Bryce Harper Wins National League Rookie of the Year Award

Kenny DeJohnAnalyst IIINovember 12, 2012

WASHINGTON, DC - OCTOBER 12:  Bryce Harper #34 of the Washington Nationals hits a home run in the third inning against the St. Louis Cardinals in Game Five of the National League Division Series at Nationals Park on October 12, 2012 in Washington, DC.  (Photo by Patrick McDermott/Getty Images)
Patrick McDermott/Getty Images

Shortly after Los Angeles Angels of Anaheim center fielder Mike Trout was unanimously named the American League Rookie of the Year, Bryce Harper of the Washington Nationals was named the National League's best rookie of 2012 in a close vote.

Harper received 16 first-place votes, narrowly edging out Arizona Diamondbacks starter Wade Miley.

Despite not being called up until after the season's first month, and despite going through a horrid stretch during the middle of the season, Harper played in 139 games and finished towards the top of many offensive categories amongst rookies.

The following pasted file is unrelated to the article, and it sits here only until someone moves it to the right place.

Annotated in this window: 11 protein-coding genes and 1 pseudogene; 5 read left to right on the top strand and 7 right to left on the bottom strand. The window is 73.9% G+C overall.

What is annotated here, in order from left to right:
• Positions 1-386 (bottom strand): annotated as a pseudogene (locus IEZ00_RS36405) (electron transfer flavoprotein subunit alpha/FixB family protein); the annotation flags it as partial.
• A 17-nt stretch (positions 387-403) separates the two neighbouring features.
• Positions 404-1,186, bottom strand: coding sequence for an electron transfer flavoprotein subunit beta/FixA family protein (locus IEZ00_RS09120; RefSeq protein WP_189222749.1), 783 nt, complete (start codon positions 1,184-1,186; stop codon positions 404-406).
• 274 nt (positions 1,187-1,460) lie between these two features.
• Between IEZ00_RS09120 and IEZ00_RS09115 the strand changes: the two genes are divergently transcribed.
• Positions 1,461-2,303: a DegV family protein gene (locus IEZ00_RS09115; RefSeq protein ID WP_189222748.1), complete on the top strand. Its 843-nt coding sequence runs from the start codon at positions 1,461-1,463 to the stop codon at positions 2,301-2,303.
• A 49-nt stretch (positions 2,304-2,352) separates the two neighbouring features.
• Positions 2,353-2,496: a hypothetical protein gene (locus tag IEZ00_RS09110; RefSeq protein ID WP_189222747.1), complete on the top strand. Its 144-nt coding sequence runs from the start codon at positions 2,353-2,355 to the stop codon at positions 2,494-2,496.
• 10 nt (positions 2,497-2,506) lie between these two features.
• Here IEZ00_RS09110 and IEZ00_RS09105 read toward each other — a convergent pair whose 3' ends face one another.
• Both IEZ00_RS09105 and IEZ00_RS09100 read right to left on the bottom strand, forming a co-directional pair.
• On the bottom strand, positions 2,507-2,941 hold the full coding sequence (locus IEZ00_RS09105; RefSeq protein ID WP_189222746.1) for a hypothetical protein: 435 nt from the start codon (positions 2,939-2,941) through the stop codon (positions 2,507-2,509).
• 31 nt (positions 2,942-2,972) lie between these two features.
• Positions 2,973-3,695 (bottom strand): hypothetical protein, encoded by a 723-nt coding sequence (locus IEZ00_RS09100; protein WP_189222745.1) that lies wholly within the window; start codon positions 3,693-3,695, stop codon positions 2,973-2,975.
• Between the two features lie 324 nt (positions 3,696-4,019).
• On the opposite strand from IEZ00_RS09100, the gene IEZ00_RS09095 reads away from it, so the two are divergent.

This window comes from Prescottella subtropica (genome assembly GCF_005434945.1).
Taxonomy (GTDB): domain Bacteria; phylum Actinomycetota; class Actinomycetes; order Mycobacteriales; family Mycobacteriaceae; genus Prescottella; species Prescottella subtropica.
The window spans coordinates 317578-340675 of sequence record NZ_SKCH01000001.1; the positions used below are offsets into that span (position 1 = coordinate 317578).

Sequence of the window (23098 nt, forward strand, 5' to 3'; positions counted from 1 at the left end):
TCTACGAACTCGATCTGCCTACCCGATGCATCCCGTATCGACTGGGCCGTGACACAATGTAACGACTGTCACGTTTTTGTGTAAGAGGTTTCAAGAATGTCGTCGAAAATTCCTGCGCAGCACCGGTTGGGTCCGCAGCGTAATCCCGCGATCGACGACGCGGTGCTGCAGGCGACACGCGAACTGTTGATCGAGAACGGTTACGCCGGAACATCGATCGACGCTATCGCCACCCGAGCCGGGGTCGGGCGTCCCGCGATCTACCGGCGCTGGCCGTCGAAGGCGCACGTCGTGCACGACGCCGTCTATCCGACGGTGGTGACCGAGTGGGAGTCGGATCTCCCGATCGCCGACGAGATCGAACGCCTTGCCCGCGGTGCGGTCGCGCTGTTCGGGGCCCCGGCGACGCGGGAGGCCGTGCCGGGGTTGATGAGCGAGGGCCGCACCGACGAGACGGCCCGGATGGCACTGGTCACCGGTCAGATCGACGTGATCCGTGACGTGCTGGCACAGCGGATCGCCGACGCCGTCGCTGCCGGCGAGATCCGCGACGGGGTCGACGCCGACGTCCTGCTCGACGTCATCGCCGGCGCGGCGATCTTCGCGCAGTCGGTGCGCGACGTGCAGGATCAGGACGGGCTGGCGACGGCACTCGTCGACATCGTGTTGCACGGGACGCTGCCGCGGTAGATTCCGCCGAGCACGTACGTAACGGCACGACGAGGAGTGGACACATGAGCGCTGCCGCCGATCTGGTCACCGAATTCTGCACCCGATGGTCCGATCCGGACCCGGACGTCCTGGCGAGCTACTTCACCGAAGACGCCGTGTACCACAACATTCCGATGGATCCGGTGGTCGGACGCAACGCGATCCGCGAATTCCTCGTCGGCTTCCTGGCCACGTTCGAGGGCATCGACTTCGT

He hit 22 home runs (2nd), drove in 59 (4th), scored 98 runs (1st), stole 18 bases (2nd), hit nine triples (1st) and posted an OPS of .817 (4th).

Harper, who turned 20 in October, becomes the youngest to ever win the Rookie of the Year Award.

While he was quite bad in the middle of the season, he finished the season scorching hot and was an imposing figure in the Nationals lineup during the playoffs. He didn't contribute all that much, but the threat of his monstrous power was there.

Harper will look to improve next season, of course. His .270 batting average was solid, but there's definitely room for him to get better. Limiting his strikeouts would be one such way—he struck out 120 times in 533 at-bats.

Todd Frazier of the Cincinnati Reds finished third in the voting, and a case could be made for both he and Miley to be the winner.

This year's top tier of rookies in the National League were all deserving of the award, but Harper ended up coming out on top in the voting.

It'll be interesting to see which of the three players makes the biggest impact on their respective teams throughout their careers.